Wednesday, 8 October 2014

Cynthia Wells - Reconstructing Irish-Caribbean Ancestry

Name - Cynthia Wells

Member - ISOGG, GOONS, Hampshire Genealogical Society, Somerset and Dorset Family History Society

Day Job - Administrative Manager overseeing the accounting, human resources, and administrative departments at Hart & Hickman located in Charlotte, North Carolina, USA

Night Job - Administrator/Co-Administrator of four Surname DNA Projects, ISOGG Regional Speaker for North Carolina, USA, Assistant Director of the Reedy Creek Family History Centre

How did you get into genealogy?
As a young child my family would entertain me with stories about my ancestors. I love history, like to research, and love my family so genealogy research was the perfect hobby for me. My marriage brought new genealogical research for my in-laws and when my children got married I had a whole new set of in-law genealogy to start. The last decade has seen a treasure trove of new genealogical tools. I never tire of finding new ancestors and learning their histories.

What about your involvement with genetic genealogy?
I learned of genetic genealogy back in 2004. A sceptic at first, I realized how helpful using DNA for genealogy could be after seeing test results and learning how they could supply clues to further research, prove or disprove the paper trail, and advance the understanding of my surnames of interest.

My first dna surname project started in 2005 and I have gone on to co-admin three more. I’ve sponsored the testing of family/extended family members to expand my personal genealogical research and helped others choose the right DNA test for what they want to find out and what to make of their results. These tests include Y-DNA, mtDNA, and atDNA. I’ve also been lucky enough to travel to WDYTYA in London multiple times and volunteer at the FTDNA booth. FTDNA sponsors the annual International Conference on Genetic Genealogy. Since 2005 I have attended each conference to listen and learn from the experts in the field.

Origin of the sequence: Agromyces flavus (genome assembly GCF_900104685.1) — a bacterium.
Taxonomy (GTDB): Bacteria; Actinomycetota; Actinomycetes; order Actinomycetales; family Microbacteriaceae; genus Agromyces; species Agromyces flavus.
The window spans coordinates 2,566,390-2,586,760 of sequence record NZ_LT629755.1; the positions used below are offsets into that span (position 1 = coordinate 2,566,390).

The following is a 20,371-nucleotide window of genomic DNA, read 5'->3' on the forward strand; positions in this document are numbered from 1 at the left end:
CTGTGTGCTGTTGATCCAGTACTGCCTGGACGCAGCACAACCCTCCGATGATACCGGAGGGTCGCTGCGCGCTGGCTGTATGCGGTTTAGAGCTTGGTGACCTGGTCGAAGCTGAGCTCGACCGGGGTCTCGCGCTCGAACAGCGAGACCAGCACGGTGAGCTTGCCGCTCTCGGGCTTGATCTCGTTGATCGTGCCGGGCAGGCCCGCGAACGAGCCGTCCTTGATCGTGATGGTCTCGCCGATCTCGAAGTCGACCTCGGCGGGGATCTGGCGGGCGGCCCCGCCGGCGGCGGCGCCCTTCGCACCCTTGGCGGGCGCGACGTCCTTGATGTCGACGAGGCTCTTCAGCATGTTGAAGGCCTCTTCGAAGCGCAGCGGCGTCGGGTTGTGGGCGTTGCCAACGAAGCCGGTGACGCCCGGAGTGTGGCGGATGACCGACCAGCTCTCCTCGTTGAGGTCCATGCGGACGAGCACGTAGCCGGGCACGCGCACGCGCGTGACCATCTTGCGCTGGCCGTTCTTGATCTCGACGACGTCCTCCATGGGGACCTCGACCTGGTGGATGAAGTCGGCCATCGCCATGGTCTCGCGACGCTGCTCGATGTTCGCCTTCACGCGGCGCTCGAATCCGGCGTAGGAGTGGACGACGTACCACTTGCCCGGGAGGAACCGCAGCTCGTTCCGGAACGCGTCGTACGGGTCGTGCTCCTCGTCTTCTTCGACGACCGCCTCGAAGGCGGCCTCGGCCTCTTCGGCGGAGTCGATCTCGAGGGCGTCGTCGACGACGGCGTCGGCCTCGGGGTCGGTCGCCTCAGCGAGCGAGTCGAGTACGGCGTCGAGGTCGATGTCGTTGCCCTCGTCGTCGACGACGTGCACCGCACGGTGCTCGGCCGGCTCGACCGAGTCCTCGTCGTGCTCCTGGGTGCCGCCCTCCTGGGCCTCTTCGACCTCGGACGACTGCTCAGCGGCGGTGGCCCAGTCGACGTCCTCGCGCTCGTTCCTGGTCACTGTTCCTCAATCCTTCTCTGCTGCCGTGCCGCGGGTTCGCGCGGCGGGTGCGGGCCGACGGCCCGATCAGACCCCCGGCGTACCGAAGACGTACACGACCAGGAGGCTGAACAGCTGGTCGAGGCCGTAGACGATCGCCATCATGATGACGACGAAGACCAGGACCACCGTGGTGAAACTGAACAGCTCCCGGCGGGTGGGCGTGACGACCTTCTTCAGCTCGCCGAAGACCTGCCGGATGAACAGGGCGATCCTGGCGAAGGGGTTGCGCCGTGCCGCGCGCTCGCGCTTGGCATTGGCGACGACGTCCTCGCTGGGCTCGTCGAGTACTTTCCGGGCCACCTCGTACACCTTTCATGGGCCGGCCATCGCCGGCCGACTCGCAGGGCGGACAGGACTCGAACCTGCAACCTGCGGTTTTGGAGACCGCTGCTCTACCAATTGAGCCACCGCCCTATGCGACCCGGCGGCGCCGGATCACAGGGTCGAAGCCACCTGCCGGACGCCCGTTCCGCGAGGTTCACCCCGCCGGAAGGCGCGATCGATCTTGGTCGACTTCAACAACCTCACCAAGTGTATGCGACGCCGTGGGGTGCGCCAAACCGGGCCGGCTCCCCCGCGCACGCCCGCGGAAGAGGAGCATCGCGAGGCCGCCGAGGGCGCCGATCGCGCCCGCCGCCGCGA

So what will you be talking about?
The middle decades of the 17th century witnessed countless Irish men and women shipped off to an island life of indentured servitude and forced labor never to return to their homeland. While many died quickly working under the harsh conditions of the sugar plantation others melted into a diverse culture that included AmerIndians and Africans. Historian Maurice Ashley wrote “The Caribbean was an area where Europe’s frontiers met”. The West Indies were also part of lucrative trade routes that brought many Caribbean Irish to the British colonies of Rhode Island, Virginia, and the Carolinas. Their descendants are now scattered throughout the United States. Reconstructing Irish Caribbean ancestry through the use of genetic genealogy combined with historical records is the long-term goal of iCARA. My presentation will discuss where the historical records are, what they reveal, and where DNA can lead us.

What DNA tests will be discussed?
Mainly Y-DNA and autosomal DNA

Where can people get more information about you or your topic?

The iCARA website (a work in progress) - www.iCARA.ie

The Irish Caribbean DNA Project - www.familytreedna.com/public/IrishCaribbeanY




These lectures are sponsored by FamilyTreeDNA and organised by volunteers from ISOGG (International Society of Genetic Genealogy).





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